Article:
One of my all time favorite quotes is from Phil Knight, Nike Founder and CEO “The cowards never started, the weak quit along the way and that leaves us.” If you’ve started your business, you are now an entrepreneur and have made a brave/bold move. A lot o people only think and dream about what you have just done. Chances are that you have had to make sacrifices to take the leap. I personally believe it helps to be a little naive about the risks - after all, had I known all the risks - I never would have made the leap myself. There is also the fact that you are now alone. Your complete future is up to you and no one else - there isn’t a manual to follow or any correct path to follow - it’s all up to you. The last bit about the plunge is what I call the ‘haters’. There are those people who are going to provide you with negative reinforcement the moment you share your dream - no matter how big or small. But trust me, it says more about them than it does you. And many people are on the sidelines waiting to tell you that it was a mistake, you failed and they told you so. Trust me, you’ll need that chip on your shoulder for motivation down the road. It’s ammunition to keep you going when you are rock bottom. If your journey is anything like mine - there are many rock bottoms and they can last years. All the more reason ‘why the mission matters’.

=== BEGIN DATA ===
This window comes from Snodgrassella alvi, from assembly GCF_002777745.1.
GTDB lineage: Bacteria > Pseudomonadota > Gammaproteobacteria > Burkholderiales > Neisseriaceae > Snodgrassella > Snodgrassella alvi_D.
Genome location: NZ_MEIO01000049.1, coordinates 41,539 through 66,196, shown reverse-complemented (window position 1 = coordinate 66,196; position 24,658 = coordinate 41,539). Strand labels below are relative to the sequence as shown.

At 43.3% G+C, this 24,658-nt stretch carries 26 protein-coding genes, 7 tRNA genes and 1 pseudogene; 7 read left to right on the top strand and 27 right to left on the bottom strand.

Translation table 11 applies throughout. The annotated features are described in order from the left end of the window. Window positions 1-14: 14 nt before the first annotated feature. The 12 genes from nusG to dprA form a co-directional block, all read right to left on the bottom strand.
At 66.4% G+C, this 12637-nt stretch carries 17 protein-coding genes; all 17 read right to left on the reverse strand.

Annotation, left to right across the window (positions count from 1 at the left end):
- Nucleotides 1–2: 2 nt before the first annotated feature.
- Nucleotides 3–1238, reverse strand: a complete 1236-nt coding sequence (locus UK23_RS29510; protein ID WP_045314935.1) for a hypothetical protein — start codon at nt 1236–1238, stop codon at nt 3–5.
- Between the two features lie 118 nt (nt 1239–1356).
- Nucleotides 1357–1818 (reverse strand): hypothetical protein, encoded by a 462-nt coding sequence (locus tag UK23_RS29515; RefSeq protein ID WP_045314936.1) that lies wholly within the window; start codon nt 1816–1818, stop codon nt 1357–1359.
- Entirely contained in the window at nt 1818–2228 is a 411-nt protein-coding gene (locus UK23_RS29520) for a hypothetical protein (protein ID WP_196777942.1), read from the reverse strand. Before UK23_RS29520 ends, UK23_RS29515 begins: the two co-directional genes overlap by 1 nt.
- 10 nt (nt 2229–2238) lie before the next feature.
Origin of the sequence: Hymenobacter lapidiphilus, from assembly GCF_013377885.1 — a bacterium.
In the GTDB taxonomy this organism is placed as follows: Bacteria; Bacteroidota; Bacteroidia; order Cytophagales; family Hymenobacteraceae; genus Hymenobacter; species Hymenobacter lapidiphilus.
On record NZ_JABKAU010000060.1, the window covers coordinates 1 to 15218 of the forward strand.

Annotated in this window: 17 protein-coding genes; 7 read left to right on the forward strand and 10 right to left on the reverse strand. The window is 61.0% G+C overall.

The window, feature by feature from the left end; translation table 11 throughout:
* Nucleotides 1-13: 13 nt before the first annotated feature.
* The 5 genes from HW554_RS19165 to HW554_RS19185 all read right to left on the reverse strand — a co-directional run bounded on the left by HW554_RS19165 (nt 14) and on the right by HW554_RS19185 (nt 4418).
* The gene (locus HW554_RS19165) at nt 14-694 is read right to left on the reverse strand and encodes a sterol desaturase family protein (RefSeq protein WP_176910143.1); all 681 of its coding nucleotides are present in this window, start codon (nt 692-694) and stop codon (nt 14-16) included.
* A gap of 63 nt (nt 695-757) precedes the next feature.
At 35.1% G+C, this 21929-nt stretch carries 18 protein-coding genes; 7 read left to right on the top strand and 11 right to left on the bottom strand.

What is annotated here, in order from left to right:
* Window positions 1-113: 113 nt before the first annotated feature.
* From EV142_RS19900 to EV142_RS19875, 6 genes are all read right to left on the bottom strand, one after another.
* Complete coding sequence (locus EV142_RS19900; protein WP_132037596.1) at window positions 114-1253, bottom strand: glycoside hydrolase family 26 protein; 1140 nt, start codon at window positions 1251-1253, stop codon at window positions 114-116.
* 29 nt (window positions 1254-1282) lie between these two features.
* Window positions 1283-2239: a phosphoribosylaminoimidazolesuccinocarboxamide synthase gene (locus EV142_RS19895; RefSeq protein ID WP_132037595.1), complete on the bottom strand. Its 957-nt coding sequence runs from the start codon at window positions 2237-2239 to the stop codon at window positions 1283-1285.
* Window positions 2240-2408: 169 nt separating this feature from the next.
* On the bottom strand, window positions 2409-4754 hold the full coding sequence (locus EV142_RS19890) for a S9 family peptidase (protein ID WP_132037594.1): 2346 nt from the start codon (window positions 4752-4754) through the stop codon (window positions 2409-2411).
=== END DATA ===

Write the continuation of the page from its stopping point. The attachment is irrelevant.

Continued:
What are you passionate about?